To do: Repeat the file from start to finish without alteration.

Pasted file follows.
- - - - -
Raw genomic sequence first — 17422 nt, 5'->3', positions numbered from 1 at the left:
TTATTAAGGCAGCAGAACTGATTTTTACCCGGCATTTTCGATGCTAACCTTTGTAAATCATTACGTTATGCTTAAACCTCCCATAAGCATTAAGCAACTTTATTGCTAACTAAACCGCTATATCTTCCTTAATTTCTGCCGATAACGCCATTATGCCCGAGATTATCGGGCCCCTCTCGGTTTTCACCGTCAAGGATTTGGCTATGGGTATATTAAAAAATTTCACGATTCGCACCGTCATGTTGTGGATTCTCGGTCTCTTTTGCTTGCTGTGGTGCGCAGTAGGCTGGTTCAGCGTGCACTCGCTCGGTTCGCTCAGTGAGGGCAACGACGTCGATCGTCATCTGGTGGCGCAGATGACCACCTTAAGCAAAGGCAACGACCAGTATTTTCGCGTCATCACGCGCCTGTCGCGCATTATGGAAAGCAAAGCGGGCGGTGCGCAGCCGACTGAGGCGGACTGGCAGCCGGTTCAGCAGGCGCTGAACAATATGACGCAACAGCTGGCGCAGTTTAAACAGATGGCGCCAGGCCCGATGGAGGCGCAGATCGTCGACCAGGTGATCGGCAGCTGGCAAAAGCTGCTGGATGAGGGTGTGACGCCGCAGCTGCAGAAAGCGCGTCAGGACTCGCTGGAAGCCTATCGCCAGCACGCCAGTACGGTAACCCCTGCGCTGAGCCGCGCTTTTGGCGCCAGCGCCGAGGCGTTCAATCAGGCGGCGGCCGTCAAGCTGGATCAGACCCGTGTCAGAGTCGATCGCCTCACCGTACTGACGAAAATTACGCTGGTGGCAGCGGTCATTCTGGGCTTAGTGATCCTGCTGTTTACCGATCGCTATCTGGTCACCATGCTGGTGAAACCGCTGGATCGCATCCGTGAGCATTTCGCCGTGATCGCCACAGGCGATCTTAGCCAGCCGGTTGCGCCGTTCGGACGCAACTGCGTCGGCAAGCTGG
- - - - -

Raw genomic sequence first — 17422 nt, 5'->3', positions numbered from 1 at the left:
TTATTAAGGCAGCAGAACTGATTTTTACCCGGCATTTTCGATGCTAACCTTTGTAAATCATTACGTTATGCTTAAACCTCCCATAAGCATTAAGCAACTTTATTGCTAACTAAACCGCTATATCTTCCTTAATTTCTGCCGATAACGCCATTATGCCCGAGATTATCGGGCCCCTCTCGGTTTTCACCGTCAAGGATTTGGCTATGGGTATATTAAAAAATTTCACGATTCGCACCGTCATGTTGTGGATTCTCGGTCTCTTTTGCTTGCTGTGGTGCGCAGTAGGCTGGTTCAGCGTGCACTCGCTCGGTTCGCTCAGTGAGGGCAACGACGTCGATCGTCATCTGGTGGCGCAGATGACCACCTTAAGCAAAGGCAACGACCAGTATTTTCGCGTCATCACGCGCCTGTCGCGCATTATGGAAAGCAAAGCGGGCGGTGCGCAGCCGACTGAGGCGGACTGGCAGCCGGTTCAGCAGGCGCTGAACAATATGACGCAACAGCTGGCGCAGTTTAAACAGATGGCGCCAGGCCCGATGGAGGCGCAGATCGTCGACCAGGTGATCGGCAGCTGGCAAAAGCTGCTGGATGAGGGTGTGACGCCGCAGCTGCAGAAAGCGCGTCAGGACTCGCTGGAAGCCTATCGCCAGCACGCCAGTACGGTAACCCCTGCGCTGAGCCGCGCTTTTGGCGCCAGCGCCGAGGCGTTCAATCAGGCGGCGGCCGTCAAGCTGGATCAGACCCGTGTCAGAGTCGATCGCCTCACCGTACTGACGAAAATTACGCTGGTGGCAGCGGTCATTCTGGGCTTAGTGATCCTGCTGTTTACCGATCGCTATCTGGTCACCATGCTGGTGAAACCGCTGGATCGCATCCGTGAGCATTTCGCCGTGATCGCCACAGGCGATCTTAGCCAGCCGGTTGCGCCGTTCGGACGCAACTGCGTCGGCAAGCTGG